The cosmetology school's first-ever Day of Beauty event aimed to make girls who might not have otherwise had the opportunity look and feel as beautiful on the outside as they are on the inside.
If you went by Evie's attitude alone, you would have to say the event was a smashing success. Her aura seemed to glow as 20-year-old Bria Morrison styled her hair into a princess bun. She said she felt like the title character in the 1998 Disney movie "Mulan."
"It's like where she goes through and gets her hair done. I feel like her right now, walking from station to station," Evie said, as she held her hand out to have light-blue nail polish applied, a blue flower in her hair. "I'm a total girly girl when it comes to this kind of stuff."
Marinello Schools of Beauty held the companywide event as a way to celebrate Women's History Month — "It's girl power!" one of the youngsters could be overheard saying — while, at the same time, giving back to the community. Roughly half a dozen fourth- and fifth-graders from Lawrence elementary schools got to celebrate spring break by getting their hair, nails and makeup done. They were like (female) kids in a candy store.
"We wanted to treat them to a 'day of beauty' so they could enjoy themselves and relax and learn how important it is for personal hygiene to keep your nails and hair clean," said Ashley Dick, outreach coordinator for Marinello Schools of Beauty's Kansas region. "A lot of these girls come from backgrounds where they don't have the opportunity to have this done. We wanted to make them feel good about themselves."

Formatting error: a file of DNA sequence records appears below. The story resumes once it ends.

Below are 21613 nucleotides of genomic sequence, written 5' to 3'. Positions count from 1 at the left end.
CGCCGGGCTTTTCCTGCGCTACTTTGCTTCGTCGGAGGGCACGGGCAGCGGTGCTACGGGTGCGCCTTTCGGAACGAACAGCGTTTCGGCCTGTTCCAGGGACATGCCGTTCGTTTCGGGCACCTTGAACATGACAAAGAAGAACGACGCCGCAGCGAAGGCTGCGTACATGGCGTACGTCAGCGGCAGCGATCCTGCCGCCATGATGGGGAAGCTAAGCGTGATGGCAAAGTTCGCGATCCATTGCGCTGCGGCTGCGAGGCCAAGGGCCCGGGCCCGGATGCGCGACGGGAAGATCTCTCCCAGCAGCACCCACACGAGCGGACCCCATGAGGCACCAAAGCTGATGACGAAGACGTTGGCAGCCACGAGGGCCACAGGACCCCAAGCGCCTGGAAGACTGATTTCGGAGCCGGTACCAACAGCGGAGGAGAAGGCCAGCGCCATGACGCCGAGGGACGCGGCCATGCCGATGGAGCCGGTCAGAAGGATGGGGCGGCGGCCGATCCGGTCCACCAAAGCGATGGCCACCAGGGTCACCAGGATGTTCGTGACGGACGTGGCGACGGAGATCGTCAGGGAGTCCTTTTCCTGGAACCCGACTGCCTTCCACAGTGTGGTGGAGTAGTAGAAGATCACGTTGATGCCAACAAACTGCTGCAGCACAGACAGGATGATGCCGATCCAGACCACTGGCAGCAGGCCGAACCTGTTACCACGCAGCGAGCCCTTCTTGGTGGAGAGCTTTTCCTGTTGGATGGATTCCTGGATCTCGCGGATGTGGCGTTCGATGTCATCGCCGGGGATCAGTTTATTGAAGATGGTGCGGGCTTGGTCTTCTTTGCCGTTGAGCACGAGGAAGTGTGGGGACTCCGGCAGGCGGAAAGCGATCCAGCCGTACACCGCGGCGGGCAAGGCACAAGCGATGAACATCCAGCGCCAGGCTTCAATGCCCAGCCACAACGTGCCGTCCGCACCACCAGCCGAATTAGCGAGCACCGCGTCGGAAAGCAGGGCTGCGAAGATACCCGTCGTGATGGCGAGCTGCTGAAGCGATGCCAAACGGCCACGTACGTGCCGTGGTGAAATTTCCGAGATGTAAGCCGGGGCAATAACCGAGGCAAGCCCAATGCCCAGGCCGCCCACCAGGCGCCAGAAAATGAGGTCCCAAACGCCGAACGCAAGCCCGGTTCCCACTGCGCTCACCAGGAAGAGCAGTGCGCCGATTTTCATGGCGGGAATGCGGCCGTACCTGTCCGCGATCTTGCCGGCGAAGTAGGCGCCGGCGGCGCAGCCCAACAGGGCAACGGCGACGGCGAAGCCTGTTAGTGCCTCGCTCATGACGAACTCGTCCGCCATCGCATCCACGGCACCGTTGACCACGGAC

She added that the aspiring cosmetologists also ate lunch and spent the day with the girls. "We wanted our students to mentor and be role models," Dick said.
The salon smelled of hair spray and heated-up hair Wednesday as dance music pounded lightly through the speakers. The students poofed, straightened, curled, braided and did up the young ladies' locks, helping them pick out hairstyles and makeup colors.
"Some of the kids were pretty apprehensive at first. I'm not sure any of them have been through an experience like this," said Monica Dittmer, director of operations for the local Boys & Girls Club, noting how talkative many of the girls had become just a little more than an hour into the day. "It's an opportunity they may not have otherwise had. It gives them experience, so they won't be so nervous in the future about hair and nails and going to a salon."
Nicole Piekalkiewicz, 10, wasn't nervous about the event beforehand. Quite the opposite, in fact.
"I was jumping up and down," she said, observing her curly locks in a mirror. "It looks great. I love the bangs."
Ajala Anavberokhai, group leader for the Lawrence Boys & Girls Club, said the day presented each of the soon-to-be-middle-schoolers with the chance to "be a girl."
"It helps them with self-esteem, to be confident in who they are and what they look like," she said.
After her own pedicure — "They offered," she said — Anavberokhai did her part to improve the adolescents' self-confidence.
"You look so good. This is gorgeous," she told one. "You look so adorable. You look like a little ice-skater," she said to another.
One of the cosmetology students then complemented Mackenzie Moore, a 10-year-old who had just had her do styled into a bow. "Your hair looks so good!" she told her.
"Thanks," said Mackenzie, walking funny in post-pedicure flip-flops, her arms folded behind her back, a smile tattooed across her face. "I like all the hairstyles they do. They do a really good job at it."
Halfway through the Day of Beauty, 10-year-old Lexi Williams wasn't sure if she'd be getting her hair braided or straightened. But she was happy to be taking part in the event either way.
"I like getting my hair done and my nails done and my makeup done," she said. "And it doesn't hurt like when my mom does it."